Rio Tinto allegedly also bought the compliance of the town's mayor and the servility of several national journalists. In response, Aconademo, a newly-established environment coalition, along with the majority of Minas de Oro's inhabitants, rose up in protest. Following concerted local, national and international campaigning (yes, that typical, topical, trio), Rio Tinto withdrew from Honduras.. The British-Australian giant sold on its prospect to Fischer Watt, but the Canadian junior couldn't hack it either. Nor could its successor, Carson Gold (one of the notorious Robert Friedland's clones) which passed exploration rights to Tombstone. Sure enough it also pulled out.

As the gold price soon plumbed the depths, and the millenium turned, so the project lay fallow.

Until last year that is, when Glamis Gold of Reno waded in, along with a Honduran partner, Entre Mares SA. Had the erstwhile opposition disappeared? Was Glamis' gambit any more convincing than its predecessors? Judge for yourself. In summer 2000, what the Honduran national paper, La Tribuna termed "una multitudinaria" - larger, it seems than ever before - massed to demand the "retiro de Entre Mares", the ejection of the companies.

After more than a decade of such domestically-organised response, to view the community's passionate rejection of mining as ill-informed or inappropriate is itself the height of ignorance. Nor has there been a "green interferer", let alone a "fixer", anywhere in sight.

The Family

It was a company called Brancote which "discovered" the Esquel deposit. Now, a clutch of corporate raiders, dubbed by Mineweb's Ken Goodings "the boys from Brancote", are putting together a strategy for a company which was formerly listed on AIM but demerged from Brancote, before being taken over by Meridian in 2000. HPD's going hack onto AIM (are you still with us?) at a current market value of around £19 million. Says Gooding, this is "way above the value usually given to companies involved in very early stage exploration". According to an HPD luminary however, "You can get a great deal of exploration for your money in Argentina."

The company is attempting to raise US$ 2.1 million to explore some twenty Patagonian sites. It's in partnership with the Argentinian family, Miguens-Bemberg, which also had a leading stake in Brancote, but its biggest shareholder is Matapos Holdings, described by HPD as "an offshore company owned by a rich investor who also had a major stake in Brancote." Two Invesco funds between them have 10.4 percent of HPD, while Aim Trust owns 4.7 percent. (Invesco is one of the world's biggest stakeholders in mining).

The Family "emerged from the Brancote deal with a small fortune." Between them, HPD and the Miguens-Bember's each own 50 percent of another company, Patagonia Gold, which has properties covering 2,000 sq. kms in the Rio Negro, Chubut and Santa Cruz province". But, says HPD, these prospects are "not too close to Esquel as we don't want to upset Meridian".

HPD initially broke onto our London City scene using OFEX, the "lightly regulated" (Gooding's careful euphemism") trading facility, organised by stockbroker J P Jenkins. AIM provides a more respectable haven, however, especially for HPD's international shareholders.

So there it is. "London Calling" doesn't apologise for going into all this perplexing detail about what might seem a minor play by a diminutive miner (or two). As Rob McEwen commented last week: "There's a new crop of juniors [the market would want] to invest in"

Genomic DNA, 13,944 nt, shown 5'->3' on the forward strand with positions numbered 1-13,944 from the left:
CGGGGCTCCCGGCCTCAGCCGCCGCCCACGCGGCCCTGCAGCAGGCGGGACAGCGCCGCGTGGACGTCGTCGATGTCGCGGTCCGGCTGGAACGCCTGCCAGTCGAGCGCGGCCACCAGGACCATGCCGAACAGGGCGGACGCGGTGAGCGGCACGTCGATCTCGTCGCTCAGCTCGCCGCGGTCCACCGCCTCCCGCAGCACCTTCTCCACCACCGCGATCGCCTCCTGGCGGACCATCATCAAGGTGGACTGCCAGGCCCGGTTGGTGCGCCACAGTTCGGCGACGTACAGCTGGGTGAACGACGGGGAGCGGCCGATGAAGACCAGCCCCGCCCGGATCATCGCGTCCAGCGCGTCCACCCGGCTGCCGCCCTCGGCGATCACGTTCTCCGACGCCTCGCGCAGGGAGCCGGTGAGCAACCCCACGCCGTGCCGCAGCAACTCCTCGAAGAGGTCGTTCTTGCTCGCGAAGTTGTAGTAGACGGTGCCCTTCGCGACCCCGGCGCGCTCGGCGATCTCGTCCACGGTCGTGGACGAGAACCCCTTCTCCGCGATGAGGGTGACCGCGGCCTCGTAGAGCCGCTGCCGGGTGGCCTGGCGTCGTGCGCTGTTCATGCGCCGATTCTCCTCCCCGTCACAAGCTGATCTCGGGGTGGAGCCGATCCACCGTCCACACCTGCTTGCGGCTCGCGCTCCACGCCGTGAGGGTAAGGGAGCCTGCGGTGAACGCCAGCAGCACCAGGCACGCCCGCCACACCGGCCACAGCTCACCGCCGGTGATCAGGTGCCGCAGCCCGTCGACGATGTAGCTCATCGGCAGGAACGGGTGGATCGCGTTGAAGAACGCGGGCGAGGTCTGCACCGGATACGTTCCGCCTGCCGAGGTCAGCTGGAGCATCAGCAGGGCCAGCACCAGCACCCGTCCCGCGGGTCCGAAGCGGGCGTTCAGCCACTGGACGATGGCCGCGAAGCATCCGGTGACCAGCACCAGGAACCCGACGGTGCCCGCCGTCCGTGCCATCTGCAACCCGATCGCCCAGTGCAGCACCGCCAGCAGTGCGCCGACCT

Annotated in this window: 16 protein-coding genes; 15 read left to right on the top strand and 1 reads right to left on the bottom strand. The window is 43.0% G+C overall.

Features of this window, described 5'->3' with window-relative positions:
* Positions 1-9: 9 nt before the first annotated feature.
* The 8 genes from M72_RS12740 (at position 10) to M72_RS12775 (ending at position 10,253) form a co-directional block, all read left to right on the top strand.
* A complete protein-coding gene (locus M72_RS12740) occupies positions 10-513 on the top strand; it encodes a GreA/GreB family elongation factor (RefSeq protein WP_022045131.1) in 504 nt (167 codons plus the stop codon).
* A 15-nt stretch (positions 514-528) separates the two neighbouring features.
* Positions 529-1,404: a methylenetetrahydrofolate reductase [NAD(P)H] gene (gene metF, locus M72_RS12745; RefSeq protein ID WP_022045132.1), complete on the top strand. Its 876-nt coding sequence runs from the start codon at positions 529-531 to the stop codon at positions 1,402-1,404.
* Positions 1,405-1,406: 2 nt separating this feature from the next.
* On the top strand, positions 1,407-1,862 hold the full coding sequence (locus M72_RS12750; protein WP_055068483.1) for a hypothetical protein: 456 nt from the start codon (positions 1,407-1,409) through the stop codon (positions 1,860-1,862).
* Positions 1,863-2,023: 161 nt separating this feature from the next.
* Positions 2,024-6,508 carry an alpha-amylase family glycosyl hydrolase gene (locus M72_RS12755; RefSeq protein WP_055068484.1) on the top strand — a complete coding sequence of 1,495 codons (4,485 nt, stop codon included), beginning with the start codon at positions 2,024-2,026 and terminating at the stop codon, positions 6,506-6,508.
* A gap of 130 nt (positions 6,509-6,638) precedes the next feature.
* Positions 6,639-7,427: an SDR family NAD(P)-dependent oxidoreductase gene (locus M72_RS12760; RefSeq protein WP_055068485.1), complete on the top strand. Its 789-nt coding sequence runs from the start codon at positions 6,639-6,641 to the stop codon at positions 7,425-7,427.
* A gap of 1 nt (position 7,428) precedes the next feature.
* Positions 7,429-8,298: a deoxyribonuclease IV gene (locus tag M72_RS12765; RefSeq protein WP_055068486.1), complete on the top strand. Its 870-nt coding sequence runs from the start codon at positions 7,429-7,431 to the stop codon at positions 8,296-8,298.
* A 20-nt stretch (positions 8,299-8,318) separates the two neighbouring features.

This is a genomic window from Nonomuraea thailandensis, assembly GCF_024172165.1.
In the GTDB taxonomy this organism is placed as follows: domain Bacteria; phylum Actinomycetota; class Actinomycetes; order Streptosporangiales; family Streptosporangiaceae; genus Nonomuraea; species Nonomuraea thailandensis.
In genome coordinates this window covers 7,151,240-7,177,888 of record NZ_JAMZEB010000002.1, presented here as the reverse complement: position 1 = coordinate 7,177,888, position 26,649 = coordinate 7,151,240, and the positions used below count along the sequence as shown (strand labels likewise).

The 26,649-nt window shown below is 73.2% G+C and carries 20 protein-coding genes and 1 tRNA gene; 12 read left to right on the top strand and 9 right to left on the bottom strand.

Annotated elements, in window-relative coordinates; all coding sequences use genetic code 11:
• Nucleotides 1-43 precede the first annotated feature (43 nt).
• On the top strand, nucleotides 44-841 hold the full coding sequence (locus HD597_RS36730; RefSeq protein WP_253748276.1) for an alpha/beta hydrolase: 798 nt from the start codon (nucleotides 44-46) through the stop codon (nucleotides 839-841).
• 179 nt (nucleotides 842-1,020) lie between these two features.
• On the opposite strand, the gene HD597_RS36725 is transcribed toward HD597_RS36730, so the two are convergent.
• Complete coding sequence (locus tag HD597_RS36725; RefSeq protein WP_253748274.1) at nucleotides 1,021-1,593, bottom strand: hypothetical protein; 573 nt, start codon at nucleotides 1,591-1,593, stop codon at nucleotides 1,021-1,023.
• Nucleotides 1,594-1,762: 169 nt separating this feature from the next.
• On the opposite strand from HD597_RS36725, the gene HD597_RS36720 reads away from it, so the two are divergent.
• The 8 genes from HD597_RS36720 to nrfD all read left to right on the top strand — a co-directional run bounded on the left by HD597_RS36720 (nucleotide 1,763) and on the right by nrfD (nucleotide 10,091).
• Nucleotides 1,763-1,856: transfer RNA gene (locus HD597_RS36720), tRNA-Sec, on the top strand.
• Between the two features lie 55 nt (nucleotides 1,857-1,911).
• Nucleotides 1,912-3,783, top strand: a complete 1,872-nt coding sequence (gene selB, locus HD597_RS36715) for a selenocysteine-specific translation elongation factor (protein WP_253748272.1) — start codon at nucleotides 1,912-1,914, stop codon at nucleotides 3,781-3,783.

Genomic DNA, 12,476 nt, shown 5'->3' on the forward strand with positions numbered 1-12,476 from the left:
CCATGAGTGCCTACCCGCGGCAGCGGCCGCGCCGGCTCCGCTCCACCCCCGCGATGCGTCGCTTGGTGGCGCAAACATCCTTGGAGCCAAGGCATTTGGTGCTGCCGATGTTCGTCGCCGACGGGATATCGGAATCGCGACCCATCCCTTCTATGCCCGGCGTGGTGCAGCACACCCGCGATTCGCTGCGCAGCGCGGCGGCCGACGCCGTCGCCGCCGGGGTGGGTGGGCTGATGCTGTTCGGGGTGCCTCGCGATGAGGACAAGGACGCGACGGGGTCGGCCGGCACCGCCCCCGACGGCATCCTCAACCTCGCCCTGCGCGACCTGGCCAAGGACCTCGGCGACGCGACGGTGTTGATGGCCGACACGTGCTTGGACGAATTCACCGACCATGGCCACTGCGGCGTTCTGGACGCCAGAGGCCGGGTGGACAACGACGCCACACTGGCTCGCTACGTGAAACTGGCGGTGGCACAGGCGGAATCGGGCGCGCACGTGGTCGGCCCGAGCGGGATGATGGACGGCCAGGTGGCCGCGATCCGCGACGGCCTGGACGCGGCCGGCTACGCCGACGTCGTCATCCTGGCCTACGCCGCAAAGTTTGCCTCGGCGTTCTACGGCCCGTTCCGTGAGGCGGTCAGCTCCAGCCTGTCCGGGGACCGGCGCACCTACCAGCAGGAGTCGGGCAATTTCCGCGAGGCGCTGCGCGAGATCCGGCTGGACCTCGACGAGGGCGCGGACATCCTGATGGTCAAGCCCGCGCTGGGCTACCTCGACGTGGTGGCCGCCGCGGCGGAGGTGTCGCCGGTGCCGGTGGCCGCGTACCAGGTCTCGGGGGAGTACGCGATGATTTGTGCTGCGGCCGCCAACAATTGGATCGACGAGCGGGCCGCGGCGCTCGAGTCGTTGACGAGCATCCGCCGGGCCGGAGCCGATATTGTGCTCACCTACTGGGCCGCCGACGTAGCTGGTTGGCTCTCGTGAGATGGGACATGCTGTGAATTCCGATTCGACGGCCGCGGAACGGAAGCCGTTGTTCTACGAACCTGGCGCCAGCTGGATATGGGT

No Randgold cowboy! (But who's calling the shots at the World Bank?)

As chair and CEO of Canada's Randgold, McEwen should know. His company is one of the world's most successful gold extractors, ranking 17th in the global table and firmly backed by London-based HSBC, Europe's biggest bank. Nor does Randgold appear to have a place on any mining "greenies" hit-list over its Canadian operations. McEwen has also denied - despite recent rumours - that his company is interested in buying-up Gabriel Resources of Canada, though it certainly has the cash to make the deal.

No doubt McEwen is well aware of the dubious baggage Gabriel carries with it, and its recent convoluted history of pushing its Rosia Montana project, in the face of Romanian opposition and that of the World Bank.

The Bank's IFC withdrew its US$400 million investment from the Rosia Montana project late last year. We say "apparent" because, although a Bank spokesperson volunteered that "[T]he decision was in large part driven by concerns about the about the project's social and environmental impact", the IFC isn't buying - or selling - the same line. In a letter to Gabriel, Rashad Kaldany, director of the IFC's Oil, Gas, Mining and Chemicals Department actually praised the company for its efforts. According to the Financial Times, "IFC officials are worried the controversy could lead to companies losing confidence in it, bypassing the instituioon and not adhering to its strict environmental procedures"

It's a comment, some might feel, which smacks of the justification used recently by Rio Tinto's Shaun Stewart for his bosses getting stuck into mining South Africa during the apartheid era.

For good measure, Financial Times corrrespondent, Phelim McAleer, last November claimed that Gabriel had switched its plans from using a cyanide storage pond to building a cyanide destructionn unit instead. And that "the resettlement programme has almost full support in local villages, with many people welcoming the chance to move to larger towns or custom-made houses as part of a generous compensation package"

Whatever the truth around Rosia Montana, Randgold is well-advised to steer clear of a country where its citizens still have vivid and alarming memories of the Baie Mare "accident" in 2000.

Tailings, breaching from a dam owned by the Australian company Aurul, shot 100,000 cubic metres of cyanide-laced waters (30 ppm) into Romania's Lapus River and across the border into Hungary, rendering what the country's prime minister called its worst-ever environmental disaster.

[Sources: Mineweb 5/2/03; FT 10/2/03; Buenos Aires Herald, 9/2/2003; Minweb 7/2/2003; IFC Monthly Operations report, September 2002; Kenneth Gooding, Mineweb, 12/2/03; Tim Wood, Mineweb, 7/2/03; Mineweb 12/2/03; Metal Bulletin 8/2/93; Parting Company, Partizans, London, Spring 1995; La Tribuna (Honduras) 23/7/03; Mining Journal 19/2/2000]


[“London Calling” is published by Nostromo Research, London. The opinions expressed do not necessarily reflect those of any other individual, organisation or editors of the MAC web site. Reproduction is encouraged with full acknowledgment